Over the coming offseason, the Angels will explore the possibility of adding young, starting pitching through a trade of 30-year-old second baseman Howie Kendrick, reports Jon Heyman of CBSSports.com. The club came close to dealing Kendrick to the cross-town Dodgers at the trade deadline, which reportedly would have netted a top pitching prospect in Zach Lee. Heyman adds that the club is less interested in shopping Mark Trumbo and Peter Bourjos, and Erick Aybar, each of whom is controlled through 2017.
Kendrick inked a four-year, $33.5MM extension after a big 2011 campaign in which he posted a .285/.338/.464 triple-slash to go with fourteen steals and eighteen long balls. Depending upon whether his defense was viewed as excellent or merely average, he contributed between 4.5 WAR (Baseball-Reference) and 5.7 WAR (Fangraphs) that year. After a down 2012 saw his on-base and (especially) power numbers fall, leaving him with a roughly league-average line, Kendrick has rebounded at the plate in 2013 and is currently hitting .301/.341/.437. With his fielding and baserunning ticking slightly up and then back down, Kendrick has been valued as a three-win player over this year and last.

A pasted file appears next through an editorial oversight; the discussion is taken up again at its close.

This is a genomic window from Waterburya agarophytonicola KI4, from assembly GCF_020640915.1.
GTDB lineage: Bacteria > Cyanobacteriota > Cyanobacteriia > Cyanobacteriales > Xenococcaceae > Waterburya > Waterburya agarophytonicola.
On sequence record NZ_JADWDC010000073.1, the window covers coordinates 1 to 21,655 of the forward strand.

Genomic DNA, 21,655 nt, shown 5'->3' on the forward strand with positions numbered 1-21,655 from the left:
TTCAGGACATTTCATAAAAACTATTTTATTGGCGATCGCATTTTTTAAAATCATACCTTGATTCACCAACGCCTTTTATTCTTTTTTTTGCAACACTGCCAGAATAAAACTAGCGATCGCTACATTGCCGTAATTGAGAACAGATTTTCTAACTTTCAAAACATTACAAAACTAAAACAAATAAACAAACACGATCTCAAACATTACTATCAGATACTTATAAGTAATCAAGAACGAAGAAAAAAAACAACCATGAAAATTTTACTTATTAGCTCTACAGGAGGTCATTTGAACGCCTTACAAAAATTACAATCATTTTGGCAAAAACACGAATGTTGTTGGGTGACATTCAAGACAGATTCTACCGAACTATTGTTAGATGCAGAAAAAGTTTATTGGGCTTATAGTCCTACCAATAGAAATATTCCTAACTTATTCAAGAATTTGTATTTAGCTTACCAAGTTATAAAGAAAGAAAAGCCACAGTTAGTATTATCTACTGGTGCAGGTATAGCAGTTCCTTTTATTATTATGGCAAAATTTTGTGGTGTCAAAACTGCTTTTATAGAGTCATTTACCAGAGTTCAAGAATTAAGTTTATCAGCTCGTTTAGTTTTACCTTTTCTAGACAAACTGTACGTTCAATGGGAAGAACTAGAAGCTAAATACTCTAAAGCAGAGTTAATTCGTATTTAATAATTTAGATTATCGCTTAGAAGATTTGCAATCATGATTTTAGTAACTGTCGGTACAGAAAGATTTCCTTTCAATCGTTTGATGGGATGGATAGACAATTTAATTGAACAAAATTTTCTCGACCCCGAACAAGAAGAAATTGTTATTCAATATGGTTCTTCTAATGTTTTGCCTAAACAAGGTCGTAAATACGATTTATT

The net is that Kendrick has demonstrated the capacity to be excellent and seems to have established a baseline as an above-average player. He does not turn 31 until next July, and has been resiliant over his career, though he is currently on the DL with a knee injury. With two years and $18.85MM left on his contract, he should be a reasonably attractive commodity on the trade market, although he is certainly not a bargain at this point.
Also benefitting the Angels is the status of Kendrick's no-trade protection, which drops from twelve teams to just six next year (and four in 2015). That should make it easier for the Angels to find compatible trade partners, though one might expect Kendrick's agency (Reynolds Sports Management) to choose keystone-needy, ready-to-spend clubs for the list.
For the Angels, the challenge in shopping Kendrick will be to get sufficient value while avoiding the creation of a new hole at second. To be sure, the Angels face an imbalance between their potent hitting and underwhelming pitching, which Fangraphs' Dave Cameron recently explored. As Cameron notes, however, the staff has not been so bad as to single-handedly keep the club from contending, and the defense shares in the blame for the Halos' inability to prevent runs. As for a replacement, the team seems to see a lot of promise in recent acquisition Grant Green, who has a 108 OPS+ in 95 plate appearances since taking over for the injured Kendrick. But Green has always been considered a project defensively and has been graded harshly by advanced metrics in his short stint thus far.